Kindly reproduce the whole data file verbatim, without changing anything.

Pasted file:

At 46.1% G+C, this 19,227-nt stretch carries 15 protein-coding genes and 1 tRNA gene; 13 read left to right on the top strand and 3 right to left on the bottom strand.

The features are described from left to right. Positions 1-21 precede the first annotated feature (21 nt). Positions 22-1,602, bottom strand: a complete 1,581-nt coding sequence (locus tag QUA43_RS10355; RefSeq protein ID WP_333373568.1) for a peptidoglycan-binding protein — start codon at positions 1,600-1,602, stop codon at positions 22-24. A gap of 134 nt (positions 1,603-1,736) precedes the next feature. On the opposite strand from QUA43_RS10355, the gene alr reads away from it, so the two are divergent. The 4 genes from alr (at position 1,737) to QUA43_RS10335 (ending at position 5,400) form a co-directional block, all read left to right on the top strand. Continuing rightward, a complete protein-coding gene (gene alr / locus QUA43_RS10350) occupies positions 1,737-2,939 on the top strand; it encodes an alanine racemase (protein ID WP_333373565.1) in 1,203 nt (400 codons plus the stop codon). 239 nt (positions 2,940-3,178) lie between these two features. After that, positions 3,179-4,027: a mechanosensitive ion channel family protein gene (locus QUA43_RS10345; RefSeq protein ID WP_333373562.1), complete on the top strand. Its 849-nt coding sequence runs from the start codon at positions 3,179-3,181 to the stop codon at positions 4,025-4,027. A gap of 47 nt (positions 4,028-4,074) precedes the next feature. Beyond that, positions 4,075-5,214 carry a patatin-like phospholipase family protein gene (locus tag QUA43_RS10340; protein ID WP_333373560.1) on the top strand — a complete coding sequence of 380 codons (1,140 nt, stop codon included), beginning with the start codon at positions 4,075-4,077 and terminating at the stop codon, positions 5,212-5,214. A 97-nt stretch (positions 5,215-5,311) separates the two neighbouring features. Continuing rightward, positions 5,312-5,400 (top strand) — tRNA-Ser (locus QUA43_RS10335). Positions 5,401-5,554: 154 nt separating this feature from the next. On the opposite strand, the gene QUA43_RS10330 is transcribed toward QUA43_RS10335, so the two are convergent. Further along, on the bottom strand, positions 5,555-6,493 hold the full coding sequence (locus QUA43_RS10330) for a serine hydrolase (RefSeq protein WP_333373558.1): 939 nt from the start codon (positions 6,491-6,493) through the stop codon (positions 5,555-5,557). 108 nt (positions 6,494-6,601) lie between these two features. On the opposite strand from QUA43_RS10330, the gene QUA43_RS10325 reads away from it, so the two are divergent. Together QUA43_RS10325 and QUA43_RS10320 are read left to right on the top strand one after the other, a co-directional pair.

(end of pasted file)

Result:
At 46.1% G+C, this 19,227-nt stretch carries 15 protein-coding genes and 1 tRNA gene; 13 read left to right on the top strand and 3 right to left on the bottom strand.

The features are described from left to right. Positions 1-21 precede the first annotated feature (21 nt). Positions 22-1,602, bottom strand: a complete 1,581-nt coding sequence (locus tag QUA43_RS10355; RefSeq protein ID WP_333373568.1) for a peptidoglycan-binding protein — start codon at positions 1,600-1,602, stop codon at positions 22-24. A gap of 134 nt (positions 1,603-1,736) precedes the next feature. On the opposite strand from QUA43_RS10355, the gene alr reads away from it, so the two are divergent. The 4 genes from alr (at position 1,737) to QUA43_RS10335 (ending at position 5,400) form a co-directional block, all read left to right on the top strand. Continuing rightward, a complete protein-coding gene (gene alr / locus QUA43_RS10350) occupies positions 1,737-2,939 on the top strand; it encodes an alanine racemase (protein ID WP_333373565.1) in 1,203 nt (400 codons plus the stop codon). 239 nt (positions 2,940-3,178) lie between these two features. After that, positions 3,179-4,027: a mechanosensitive ion channel family protein gene (locus QUA43_RS10345; RefSeq protein ID WP_333373562.1), complete on the top strand. Its 849-nt coding sequence runs from the start codon at positions 3,179-3,181 to the stop codon at positions 4,025-4,027. A gap of 47 nt (positions 4,028-4,074) precedes the next feature. Beyond that, positions 4,075-5,214 carry a patatin-like phospholipase family protein gene (locus tag QUA43_RS10340; protein ID WP_333373560.1) on the top strand — a complete coding sequence of 380 codons (1,140 nt, stop codon included), beginning with the start codon at positions 4,075-4,077 and terminating at the stop codon, positions 5,212-5,214. A 97-nt stretch (positions 5,215-5,311) separates the two neighbouring features. Continuing rightward, positions 5,312-5,400 (top strand) — tRNA-Ser (locus QUA43_RS10335). Positions 5,401-5,554: 154 nt separating this feature from the next. On the opposite strand, the gene QUA43_RS10330 is transcribed toward QUA43_RS10335, so the two are convergent. Further along, on the bottom strand, positions 5,555-6,493 hold the full coding sequence (locus QUA43_RS10330) for a serine hydrolase (RefSeq protein WP_333373558.1): 939 nt from the start codon (positions 6,491-6,493) through the stop codon (positions 5,555-5,557). 108 nt (positions 6,494-6,601) lie between these two features. On the opposite strand from QUA43_RS10330, the gene QUA43_RS10325 reads away from it, so the two are divergent. Together QUA43_RS10325 and QUA43_RS10320 are read left to right on the top strand one after the other, a co-directional pair.